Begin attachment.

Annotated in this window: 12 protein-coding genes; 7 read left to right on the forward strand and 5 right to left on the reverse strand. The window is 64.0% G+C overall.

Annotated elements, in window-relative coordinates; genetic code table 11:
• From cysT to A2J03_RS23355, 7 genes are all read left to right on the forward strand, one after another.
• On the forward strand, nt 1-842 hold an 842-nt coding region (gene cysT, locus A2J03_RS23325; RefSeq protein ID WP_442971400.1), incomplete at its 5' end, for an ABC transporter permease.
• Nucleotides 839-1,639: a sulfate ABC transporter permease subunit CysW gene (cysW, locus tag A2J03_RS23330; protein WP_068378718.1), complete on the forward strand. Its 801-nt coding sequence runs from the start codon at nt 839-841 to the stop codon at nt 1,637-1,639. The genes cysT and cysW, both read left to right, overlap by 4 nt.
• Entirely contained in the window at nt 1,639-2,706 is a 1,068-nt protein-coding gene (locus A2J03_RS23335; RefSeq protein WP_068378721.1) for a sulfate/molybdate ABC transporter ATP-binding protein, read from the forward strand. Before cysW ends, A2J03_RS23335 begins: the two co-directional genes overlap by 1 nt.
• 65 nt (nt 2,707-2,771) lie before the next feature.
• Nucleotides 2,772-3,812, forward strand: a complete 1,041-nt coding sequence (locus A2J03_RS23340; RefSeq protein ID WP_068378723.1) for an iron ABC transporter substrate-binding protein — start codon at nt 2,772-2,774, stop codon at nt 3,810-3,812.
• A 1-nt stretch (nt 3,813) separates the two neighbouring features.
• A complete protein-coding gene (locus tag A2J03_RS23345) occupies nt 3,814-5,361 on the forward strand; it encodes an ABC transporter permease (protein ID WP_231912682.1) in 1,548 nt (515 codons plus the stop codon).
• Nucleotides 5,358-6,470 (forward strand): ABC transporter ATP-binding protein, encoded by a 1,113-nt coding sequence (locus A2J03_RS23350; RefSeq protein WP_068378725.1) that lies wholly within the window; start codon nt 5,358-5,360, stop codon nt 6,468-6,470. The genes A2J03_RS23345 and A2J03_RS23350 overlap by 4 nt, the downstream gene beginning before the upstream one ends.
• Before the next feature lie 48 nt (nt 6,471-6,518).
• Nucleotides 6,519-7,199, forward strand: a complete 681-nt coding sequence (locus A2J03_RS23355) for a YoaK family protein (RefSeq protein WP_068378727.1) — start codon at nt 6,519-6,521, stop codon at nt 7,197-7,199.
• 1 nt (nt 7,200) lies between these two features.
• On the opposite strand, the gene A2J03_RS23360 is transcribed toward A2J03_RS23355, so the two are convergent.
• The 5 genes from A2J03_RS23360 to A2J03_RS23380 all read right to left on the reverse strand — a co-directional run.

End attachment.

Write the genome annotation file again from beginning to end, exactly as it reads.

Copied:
Annotated in this window: 12 protein-coding genes; 7 read left to right on the forward strand and 5 right to left on the reverse strand. The window is 64.0% G+C overall.

Annotated elements, in window-relative coordinates; genetic code table 11:
• From cysT to A2J03_RS23355, 7 genes are all read left to right on the forward strand, one after another.
• On the forward strand, nt 1-842 hold an 842-nt coding region (gene cysT, locus A2J03_RS23325; RefSeq protein ID WP_442971400.1), incomplete at its 5' end, for an ABC transporter permease.
• Nucleotides 839-1,639: a sulfate ABC transporter permease subunit CysW gene (cysW, locus tag A2J03_RS23330; protein WP_068378718.1), complete on the forward strand. Its 801-nt coding sequence runs from the start codon at nt 839-841 to the stop codon at nt 1,637-1,639. The genes cysT and cysW, both read left to right, overlap by 4 nt.
• Entirely contained in the window at nt 1,639-2,706 is a 1,068-nt protein-coding gene (locus A2J03_RS23335; RefSeq protein WP_068378721.1) for a sulfate/molybdate ABC transporter ATP-binding protein, read from the forward strand. Before cysW ends, A2J03_RS23335 begins: the two co-directional genes overlap by 1 nt.
• 65 nt (nt 2,707-2,771) lie before the next feature.
• Nucleotides 2,772-3,812, forward strand: a complete 1,041-nt coding sequence (locus A2J03_RS23340; RefSeq protein ID WP_068378723.1) for an iron ABC transporter substrate-binding protein — start codon at nt 2,772-2,774, stop codon at nt 3,810-3,812.
• A 1-nt stretch (nt 3,813) separates the two neighbouring features.
• A complete protein-coding gene (locus tag A2J03_RS23345) occupies nt 3,814-5,361 on the forward strand; it encodes an ABC transporter permease (protein ID WP_231912682.1) in 1,548 nt (515 codons plus the stop codon).
• Nucleotides 5,358-6,470 (forward strand): ABC transporter ATP-binding protein, encoded by a 1,113-nt coding sequence (locus A2J03_RS23350; RefSeq protein WP_068378725.1) that lies wholly within the window; start codon nt 5,358-5,360, stop codon nt 6,468-6,470. The genes A2J03_RS23345 and A2J03_RS23350 overlap by 4 nt, the downstream gene beginning before the upstream one ends.
• Before the next feature lie 48 nt (nt 6,471-6,518).
• Nucleotides 6,519-7,199, forward strand: a complete 681-nt coding sequence (locus A2J03_RS23355) for a YoaK family protein (RefSeq protein WP_068378727.1) — start codon at nt 6,519-6,521, stop codon at nt 7,197-7,199.
• 1 nt (nt 7,200) lies between these two features.
• On the opposite strand, the gene A2J03_RS23360 is transcribed toward A2J03_RS23355, so the two are convergent.
• The 5 genes from A2J03_RS23360 to A2J03_RS23380 all read right to left on the reverse strand — a co-directional run.